Carpe Diem: Donate my hair

For as long as I can remember, my hair has been long. Like, long-long. A little bit weird-long.

But not long ago, a pal on my basketball team challenged me to a deal: if I cut my hair and donate it for wigs for cancer patients, she’d do the same!

I’d been wanting to do this for a while, but not really put much thought into it. It always feels a bit of a waste when I trim my hair… And I do suppose I take having long hair for granted; I know I’d be gutted if ever I lost it all. So when I received the challenge, I went for it (probably to my friend’s surprise…)!

Anyhow, my pal gave us a month while she grew out her super-fast-growing hair, which gave me a bit of time to do some research. In the states, I’d immediately think of Locks for Love, a charity that accepts hair donations. But I couldn’t seem to find an equivalent in the UK, until I stumbled upon the Little Princess Trust! It’s the same sort of thing but based in the UK. They send donated hair to a wig-maker in China who make the wigs for free. (I mean, even Jessie J did it – street cred!)

Earlier this month, my pal and I met before basketball practice, and another friend on our team who is a hairdresser chopped it all off for us! The following morning, I put it in the post for Little Princess Trust. So proud!

Every little bit counts and happy that my annual haircut can finally be put to good use. =) Will definitely make a habit of this in the future.

Added bonus: While we were getting our hair cuts, another basketball team’s practice ended, and some of the parents and such wanted to contribute (even though we never even thought to take donations or anything!) – and our pal who cut our hair let us donate her fee as well – so we were even able to give money to Little Princess Trust, as well as hair. Double win!

EDIT: Got lots of nice confirmations from Little Princess Trust about our donation!

Via JustGiving:

Hello,
Thank you for your donation. We’re sending it straight to The Little Princess Trust so you’ll be making a difference very soon.

A word from The Little Princess Trust
A big thank you from the Little Princess Trust! Rest assured your donation will go towards helping us to continue to provide real-hair wigs to boys and girls across the UK and Ireland that have lost their own hair through cancer treatment and other illnesses. On behalf of everyone connected with the charity, thank you again. You have made a difference and your contribution is very much appreciated.

And Little Princess Trust sent a certificate as well when they received our hair donation:

LPT_HairDonateCert

Carpe Diem: Beekeeping – DONE!

Sad to finish my Beekeeping course at the Uni. It was lots of fun and I learned so much every lesson. We had 5 classes, but on account of the weather (it’s getting chilly!) only one trip out to open the hive, but it was a blast and I am totally amazed and excited about honeybees!

We learned loads in our first class which was ace.

In the second class we went out to the hive, opened it up (which required a J-bar tool to crack through the hard propolis that the bees make to keep the hive secure), and had a look around. We were checking to make sure the bees were doing okay and getting ready for winter, when they go sort of dormant to survive the cold. We were also feeding them sugar water. We learned how to open the hive properly so as not to accidentally confuse or kill the queen (which would be terrible for the hive!).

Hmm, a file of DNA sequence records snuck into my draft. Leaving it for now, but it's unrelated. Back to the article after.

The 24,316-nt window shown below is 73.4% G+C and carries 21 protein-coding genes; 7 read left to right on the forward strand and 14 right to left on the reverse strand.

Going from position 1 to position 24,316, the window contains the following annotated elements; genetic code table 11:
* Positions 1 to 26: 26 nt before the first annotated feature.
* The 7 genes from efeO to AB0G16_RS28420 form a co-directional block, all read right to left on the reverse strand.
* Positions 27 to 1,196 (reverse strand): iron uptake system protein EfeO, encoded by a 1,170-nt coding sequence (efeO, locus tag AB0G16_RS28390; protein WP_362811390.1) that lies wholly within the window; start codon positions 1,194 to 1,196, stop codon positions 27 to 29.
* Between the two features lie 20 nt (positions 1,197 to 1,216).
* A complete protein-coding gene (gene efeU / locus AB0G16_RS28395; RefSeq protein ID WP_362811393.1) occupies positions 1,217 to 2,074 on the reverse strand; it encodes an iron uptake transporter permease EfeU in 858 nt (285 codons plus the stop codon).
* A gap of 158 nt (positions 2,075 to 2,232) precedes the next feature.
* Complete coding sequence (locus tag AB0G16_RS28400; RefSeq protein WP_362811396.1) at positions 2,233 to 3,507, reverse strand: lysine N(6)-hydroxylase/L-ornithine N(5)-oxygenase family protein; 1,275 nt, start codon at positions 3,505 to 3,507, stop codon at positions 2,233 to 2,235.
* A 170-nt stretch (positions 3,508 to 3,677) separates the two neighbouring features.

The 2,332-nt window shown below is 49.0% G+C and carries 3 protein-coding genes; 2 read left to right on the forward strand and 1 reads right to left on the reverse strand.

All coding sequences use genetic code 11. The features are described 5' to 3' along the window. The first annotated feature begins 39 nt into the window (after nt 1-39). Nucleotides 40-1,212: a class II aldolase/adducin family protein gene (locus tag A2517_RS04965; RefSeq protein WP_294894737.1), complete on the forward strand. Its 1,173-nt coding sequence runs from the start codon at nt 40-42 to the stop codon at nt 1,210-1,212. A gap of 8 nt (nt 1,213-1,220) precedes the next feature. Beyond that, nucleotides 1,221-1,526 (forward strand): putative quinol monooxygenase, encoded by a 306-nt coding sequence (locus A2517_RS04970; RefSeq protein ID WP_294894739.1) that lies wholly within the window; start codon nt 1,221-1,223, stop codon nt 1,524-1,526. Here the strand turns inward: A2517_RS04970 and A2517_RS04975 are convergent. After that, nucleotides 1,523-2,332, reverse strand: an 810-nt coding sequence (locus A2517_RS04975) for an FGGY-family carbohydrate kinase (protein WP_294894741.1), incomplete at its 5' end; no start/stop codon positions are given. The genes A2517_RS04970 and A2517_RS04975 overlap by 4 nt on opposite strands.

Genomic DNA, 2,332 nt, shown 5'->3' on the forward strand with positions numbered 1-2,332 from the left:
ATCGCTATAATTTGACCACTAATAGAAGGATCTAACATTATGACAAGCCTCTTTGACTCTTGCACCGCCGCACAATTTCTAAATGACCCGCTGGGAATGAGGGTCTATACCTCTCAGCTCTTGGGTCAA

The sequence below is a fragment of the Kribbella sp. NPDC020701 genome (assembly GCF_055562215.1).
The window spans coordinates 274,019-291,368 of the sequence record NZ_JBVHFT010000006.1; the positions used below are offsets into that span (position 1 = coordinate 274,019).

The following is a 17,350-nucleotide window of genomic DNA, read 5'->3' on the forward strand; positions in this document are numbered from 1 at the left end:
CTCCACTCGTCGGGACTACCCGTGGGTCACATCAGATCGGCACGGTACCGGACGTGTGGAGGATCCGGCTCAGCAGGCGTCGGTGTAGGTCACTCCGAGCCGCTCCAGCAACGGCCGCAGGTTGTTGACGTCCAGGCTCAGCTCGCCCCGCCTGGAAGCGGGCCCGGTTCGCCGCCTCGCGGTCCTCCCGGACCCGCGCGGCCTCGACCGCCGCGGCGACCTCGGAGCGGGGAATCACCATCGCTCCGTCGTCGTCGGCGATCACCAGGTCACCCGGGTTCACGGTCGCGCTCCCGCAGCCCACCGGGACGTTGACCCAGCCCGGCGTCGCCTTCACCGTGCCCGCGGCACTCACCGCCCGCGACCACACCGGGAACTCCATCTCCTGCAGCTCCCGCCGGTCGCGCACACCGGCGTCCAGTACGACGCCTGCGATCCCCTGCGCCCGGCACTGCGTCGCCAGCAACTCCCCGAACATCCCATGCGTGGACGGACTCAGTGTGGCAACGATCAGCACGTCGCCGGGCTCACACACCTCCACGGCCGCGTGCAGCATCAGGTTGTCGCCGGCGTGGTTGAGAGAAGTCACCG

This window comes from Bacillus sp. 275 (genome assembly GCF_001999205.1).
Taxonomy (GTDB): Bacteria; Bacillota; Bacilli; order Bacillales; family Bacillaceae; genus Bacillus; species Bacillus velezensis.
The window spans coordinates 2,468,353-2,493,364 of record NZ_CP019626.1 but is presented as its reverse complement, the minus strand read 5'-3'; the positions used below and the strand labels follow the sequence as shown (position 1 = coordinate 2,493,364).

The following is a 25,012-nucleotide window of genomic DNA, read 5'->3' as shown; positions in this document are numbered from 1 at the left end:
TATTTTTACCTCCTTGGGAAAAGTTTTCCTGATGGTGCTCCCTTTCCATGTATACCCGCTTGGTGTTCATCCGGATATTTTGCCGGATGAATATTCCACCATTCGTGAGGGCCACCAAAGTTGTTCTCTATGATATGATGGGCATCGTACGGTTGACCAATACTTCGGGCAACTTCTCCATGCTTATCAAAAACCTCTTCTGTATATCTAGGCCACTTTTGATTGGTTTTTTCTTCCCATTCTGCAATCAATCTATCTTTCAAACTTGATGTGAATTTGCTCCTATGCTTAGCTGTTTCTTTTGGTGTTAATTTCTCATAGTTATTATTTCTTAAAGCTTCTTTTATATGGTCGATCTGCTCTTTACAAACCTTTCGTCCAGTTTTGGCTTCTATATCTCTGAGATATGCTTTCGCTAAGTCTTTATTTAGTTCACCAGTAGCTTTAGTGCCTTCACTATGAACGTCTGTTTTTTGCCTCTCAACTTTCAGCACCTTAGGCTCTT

It was super exciting and we were very lucky because with only a bit of looking around, our teacher Matilda managed to find the infamous Queen bee for us and we all got to actually see her running away! She was indeed much bigger than the worker bees.

It was a bit weird and exciting being in a beekeeper suit and knowing that bees were landing on me all over. I’ve never been stung before so I wasn’t sure what to expect. But the bees were so calm and we’d been prepared in advance so nothing to worry about! (And I managed to leave unstung!)

For the third and fourth classes, we learned loads and went over the information we’d taken in so far. We watched an awesome retro video (which Matilda gave us a copy of on the last day for reference). We talked about swarming, and why a hive might do it, and how to ‘catch’ your swarm if it leaves your hive. We learned about varroa mites – parasites that can kill your bees and that you need to treat with special chemicals to keep at bay. We also learned about the different beekeeping societies we can join, locally and further afield. I think once I get a house and get settled and such, I’ll try to join the EMBA (Edinburgh Midlothian Beekeepers Association) at the very least to support their work. Matilda said essentially as a member you can go to the apiary and practice your skills out on the communal hives there, and you can ask for help and advice from the community of beekeepers, which seems a great resource!

For the final class, we did a honey-tasting and got to taste honey from our actual bees! It was delicious! We did a taste comparison between our honey, and a couple types of store-bought honey. It was interesting to taste different types of honey together, mostly because I don’t think I’d ever noticed the quite significant differences in flavors! Ours was definitely the best though – and I’m looking forward to seeing the Pollock Halls honey in shops, but I think that won’t be for another year or so.

It was a really brilliant class and I’ll be keeping my eyes peeled for a follow-up course perhaps in the spring with the hive is more lively and ‘buzzing’ and the bees are in peak foraging season. That will be really exciting!